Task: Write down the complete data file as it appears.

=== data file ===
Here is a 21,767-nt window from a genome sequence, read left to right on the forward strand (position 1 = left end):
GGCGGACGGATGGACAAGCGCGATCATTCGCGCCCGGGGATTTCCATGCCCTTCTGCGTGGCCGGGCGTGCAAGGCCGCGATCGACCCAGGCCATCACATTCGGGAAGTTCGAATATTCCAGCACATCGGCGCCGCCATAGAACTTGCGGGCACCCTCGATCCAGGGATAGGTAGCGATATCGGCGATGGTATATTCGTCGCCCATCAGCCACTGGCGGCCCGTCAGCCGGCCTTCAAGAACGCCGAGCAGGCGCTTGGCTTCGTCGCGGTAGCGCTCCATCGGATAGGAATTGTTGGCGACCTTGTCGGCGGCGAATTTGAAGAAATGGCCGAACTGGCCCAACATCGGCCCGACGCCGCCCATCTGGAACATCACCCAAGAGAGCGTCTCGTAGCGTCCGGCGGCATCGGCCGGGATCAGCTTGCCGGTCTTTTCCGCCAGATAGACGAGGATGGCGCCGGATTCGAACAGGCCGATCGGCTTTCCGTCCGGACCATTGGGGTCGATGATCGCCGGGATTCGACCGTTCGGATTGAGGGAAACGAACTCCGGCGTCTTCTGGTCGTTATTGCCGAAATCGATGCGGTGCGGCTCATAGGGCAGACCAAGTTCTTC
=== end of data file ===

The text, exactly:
Here is a 21,767-nt window from a genome sequence, read left to right on the forward strand (position 1 = left end):
GGCGGACGGATGGACAAGCGCGATCATTCGCGCCCGGGGATTTCCATGCCCTTCTGCGTGGCCGGGCGTGCAAGGCCGCGATCGACCCAGGCCATCACATTCGGGAAGTTCGAATATTCCAGCACATCGGCGCCGCCATAGAACTTGCGGGCACCCTCGATCCAGGGATAGGTAGCGATATCGGCGATGGTATATTCGTCGCCCATCAGCCACTGGCGGCCCGTCAGCCGGCCTTCAAGAACGCCGAGCAGGCGCTTGGCTTCGTCGCGGTAGCGCTCCATCGGATAGGAATTGTTGGCGACCTTGTCGGCGGCGAATTTGAAGAAATGGCCGAACTGGCCCAACATCGGCCCGACGCCGCCCATCTGGAACATCACCCAAGAGAGCGTCTCGTAGCGTCCGGCGGCATCGGCCGGGATCAGCTTGCCGGTCTTTTCCGCCAGATAGACGAGGATGGCGCCGGATTCGAACAGGCCGATCGGCTTTCCGTCCGGACCATTGGGGTCGATGATCGCCGGGATTCGACCGTTCGGATTGAGGGAAACGAACTCCGGCGTCTTCTGGTCGTTATTGCCGAAATCGATGCGGTGCGGCTCATAGGGCAGACCAAGTTCTTC